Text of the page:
I was lamenting on the scarcity of engineering blogs, even though there are a plethora of excellent science and other technical blogs on the internet.
That got me thinking about why relatively so few scientists in general, and engineers in particular, write and publish on the web. Here’s the problem, I think–
We never receive any proper writing training throughout our careers.
We learn the other stuff, all the theories and how they work and so on, and even how to publish our work in peer-reviewed journals, but rarely how to competently and forcefully express ourselves and communicate with the world at large. That’s a problem, isn’t it? After all, a scientist is as much a writer as anyone else—what use is my earth shattering research if I can’t explain it to everyone else?
And no, ‘math does the talking’ is no excuse. Math isn’t for everyone, and it’s very useful to be able to communicate ideas outside of mathematical jargon. Even a brief “Here’s an idea. Now if you really want to know, go learn the math!” is extremely valuable.
Here’s an example, via an article at Project Wordsworth: the Japanese mathematician Shinichi Mochizuki posted four papers on the internet, purporting to prove the ever-enigmatic ABC conjecture. The only problem? No one understands his work:
The question which quickly bubbled to the top of the forum, encouraged by the community’s “upvotes,” was simple: “Can someone briefly explain the philosophy behind his work and comment on why it might be expected to shed light on questions like the ABC conjecture?” asked Andy Putman, assistant professor at Rice University. Or, in plainer words: I don’t get it. Does anyone?
Oops! (And remember, we’re talking about the mathematics community here, not the lay public.) Dr. Mochizuki was invited to give lectures on his work, to explain and educate. He refused.
Of course, his peers are irked:
“You don’t get to say you’ve proved something if you haven’t explained it,” [former math professor Cathy O’Neil] says. “A proof is a social construct. If the community doesn’t understand it, you haven’t done your job.”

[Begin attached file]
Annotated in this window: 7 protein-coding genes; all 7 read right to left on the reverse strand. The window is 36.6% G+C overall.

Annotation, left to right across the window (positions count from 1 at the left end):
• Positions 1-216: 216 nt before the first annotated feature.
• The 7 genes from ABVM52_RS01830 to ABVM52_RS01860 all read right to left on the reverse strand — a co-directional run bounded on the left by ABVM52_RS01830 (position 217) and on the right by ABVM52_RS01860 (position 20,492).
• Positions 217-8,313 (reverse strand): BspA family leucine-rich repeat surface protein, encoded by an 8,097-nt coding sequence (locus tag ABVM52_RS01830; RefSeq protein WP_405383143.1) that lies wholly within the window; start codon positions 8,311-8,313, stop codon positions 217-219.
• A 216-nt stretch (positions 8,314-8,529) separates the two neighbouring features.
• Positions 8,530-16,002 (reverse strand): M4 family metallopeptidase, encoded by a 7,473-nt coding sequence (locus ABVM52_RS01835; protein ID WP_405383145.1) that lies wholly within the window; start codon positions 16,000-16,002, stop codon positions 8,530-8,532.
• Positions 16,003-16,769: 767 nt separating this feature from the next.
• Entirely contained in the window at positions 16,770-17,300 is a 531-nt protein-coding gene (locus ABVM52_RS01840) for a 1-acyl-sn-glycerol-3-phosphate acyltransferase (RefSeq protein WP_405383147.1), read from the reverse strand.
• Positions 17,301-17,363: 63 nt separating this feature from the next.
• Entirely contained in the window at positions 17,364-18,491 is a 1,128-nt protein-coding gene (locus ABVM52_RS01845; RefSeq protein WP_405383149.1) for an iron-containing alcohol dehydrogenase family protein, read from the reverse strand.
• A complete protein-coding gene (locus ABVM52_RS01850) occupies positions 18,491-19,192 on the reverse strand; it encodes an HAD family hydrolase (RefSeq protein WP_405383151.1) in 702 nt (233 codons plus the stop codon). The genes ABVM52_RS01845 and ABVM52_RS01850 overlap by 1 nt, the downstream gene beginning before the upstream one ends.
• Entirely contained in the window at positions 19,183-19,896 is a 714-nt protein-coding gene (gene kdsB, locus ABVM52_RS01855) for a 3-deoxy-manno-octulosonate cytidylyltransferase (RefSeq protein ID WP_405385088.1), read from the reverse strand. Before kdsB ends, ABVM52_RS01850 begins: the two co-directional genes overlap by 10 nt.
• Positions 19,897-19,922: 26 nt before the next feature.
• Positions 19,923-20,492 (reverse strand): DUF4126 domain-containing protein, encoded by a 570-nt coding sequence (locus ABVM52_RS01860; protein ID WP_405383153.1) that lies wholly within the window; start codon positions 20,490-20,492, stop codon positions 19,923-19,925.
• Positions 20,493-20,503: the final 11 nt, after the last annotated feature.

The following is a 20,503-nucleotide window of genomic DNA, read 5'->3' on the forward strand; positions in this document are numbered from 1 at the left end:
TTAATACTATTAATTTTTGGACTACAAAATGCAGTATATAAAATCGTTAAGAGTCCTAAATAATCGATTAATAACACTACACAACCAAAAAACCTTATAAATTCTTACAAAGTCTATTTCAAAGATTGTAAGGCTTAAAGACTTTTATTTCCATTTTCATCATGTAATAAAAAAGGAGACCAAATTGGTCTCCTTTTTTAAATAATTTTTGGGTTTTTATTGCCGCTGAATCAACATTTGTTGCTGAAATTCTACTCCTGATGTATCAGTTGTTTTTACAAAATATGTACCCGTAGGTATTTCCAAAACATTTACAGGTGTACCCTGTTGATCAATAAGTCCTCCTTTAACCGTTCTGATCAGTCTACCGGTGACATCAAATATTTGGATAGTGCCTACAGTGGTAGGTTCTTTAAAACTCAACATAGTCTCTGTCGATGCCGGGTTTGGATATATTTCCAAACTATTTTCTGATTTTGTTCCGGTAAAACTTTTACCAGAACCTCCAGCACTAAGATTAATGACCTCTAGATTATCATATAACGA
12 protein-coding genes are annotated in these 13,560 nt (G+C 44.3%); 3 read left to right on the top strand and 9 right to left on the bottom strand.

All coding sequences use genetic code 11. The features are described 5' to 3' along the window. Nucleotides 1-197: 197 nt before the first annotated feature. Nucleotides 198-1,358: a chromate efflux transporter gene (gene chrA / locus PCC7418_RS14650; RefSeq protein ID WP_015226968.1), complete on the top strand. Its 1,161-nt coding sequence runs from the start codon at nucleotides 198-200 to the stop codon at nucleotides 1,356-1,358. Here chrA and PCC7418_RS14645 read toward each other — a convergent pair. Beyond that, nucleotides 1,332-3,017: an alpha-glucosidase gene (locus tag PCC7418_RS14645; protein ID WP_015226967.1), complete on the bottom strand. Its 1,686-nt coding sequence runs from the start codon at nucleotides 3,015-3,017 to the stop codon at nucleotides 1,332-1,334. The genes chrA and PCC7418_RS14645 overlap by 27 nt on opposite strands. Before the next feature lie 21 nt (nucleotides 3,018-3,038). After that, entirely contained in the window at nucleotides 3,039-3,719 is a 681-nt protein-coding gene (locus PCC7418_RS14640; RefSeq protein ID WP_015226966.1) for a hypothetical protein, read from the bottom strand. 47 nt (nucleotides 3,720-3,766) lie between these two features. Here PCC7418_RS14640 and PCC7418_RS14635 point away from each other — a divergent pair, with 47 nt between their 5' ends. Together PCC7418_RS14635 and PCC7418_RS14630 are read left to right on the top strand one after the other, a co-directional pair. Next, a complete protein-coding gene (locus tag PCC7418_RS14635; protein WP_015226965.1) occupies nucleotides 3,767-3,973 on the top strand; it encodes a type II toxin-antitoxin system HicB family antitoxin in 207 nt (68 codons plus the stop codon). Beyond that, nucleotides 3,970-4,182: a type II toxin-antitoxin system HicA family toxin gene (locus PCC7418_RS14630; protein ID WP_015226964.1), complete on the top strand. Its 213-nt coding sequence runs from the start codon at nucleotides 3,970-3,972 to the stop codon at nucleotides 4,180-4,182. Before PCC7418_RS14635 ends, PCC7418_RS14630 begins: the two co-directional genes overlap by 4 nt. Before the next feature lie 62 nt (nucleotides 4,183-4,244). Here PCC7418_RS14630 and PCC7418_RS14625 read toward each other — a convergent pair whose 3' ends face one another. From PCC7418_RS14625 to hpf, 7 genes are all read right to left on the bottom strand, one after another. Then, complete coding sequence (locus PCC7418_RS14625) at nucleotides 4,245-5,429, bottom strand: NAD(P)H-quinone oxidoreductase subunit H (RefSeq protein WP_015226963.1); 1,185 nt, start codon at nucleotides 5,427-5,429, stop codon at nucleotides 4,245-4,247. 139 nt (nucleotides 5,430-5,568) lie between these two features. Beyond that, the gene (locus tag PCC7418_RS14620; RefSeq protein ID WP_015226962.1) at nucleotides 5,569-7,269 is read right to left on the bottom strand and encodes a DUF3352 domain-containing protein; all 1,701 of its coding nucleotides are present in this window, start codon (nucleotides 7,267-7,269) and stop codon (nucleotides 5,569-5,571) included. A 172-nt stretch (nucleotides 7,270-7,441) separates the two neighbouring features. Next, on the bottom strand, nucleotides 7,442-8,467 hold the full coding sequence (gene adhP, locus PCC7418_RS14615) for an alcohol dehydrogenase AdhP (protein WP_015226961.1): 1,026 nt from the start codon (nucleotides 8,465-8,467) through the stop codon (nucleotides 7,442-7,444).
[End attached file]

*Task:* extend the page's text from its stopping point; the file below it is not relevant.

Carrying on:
If you can’t communicate, are you really a great researcher?
Mochizuki has reported all this progress for years, but where is he going? This “inter-universal geometer,” this possible genius, may have found the key that would redefine number theory as we know it. He has, perhaps, charted a new path into the dark unknown of mathematics. But for now, his footsteps are untraceable. Wherever he is going, he seems to be travelling alone.
This is, of course, an extreme case, but I think the larger point holds too—that engineers/scientists should be able to competently express themselves and communicate with the larger community, and not only in journal articles.
We are not trained to be truly internet-savvy.
I don’t mean this in terms of knowing how to navigate the internet and check email and visit websites and perform Google searches. I mean this in a larger sense—in knowing (and being comfortable with) how to create and maintain blogs, in managing our internet personas and profiles, in creating and designing websites.
There are ample tools and resources out there, and we don’t all need to be trained in computer science to thrive—but we often rarely know how and where to begin. Some take the time to teach themselves, but what of those of us whose knack is not in internet technologies? We really do need to do more to expose ourselves more to internet publishing.
We personally and professionally know of many scientists and researchers who are truly great teachers and communicators—but how many of these brilliant people are writing and publishing on the internet for the community at large?
If you’re an engineer or a scientist, and are a good communicator, please do consider writing and publishing on the internet! The rest of us will be the richer in experience for it. :)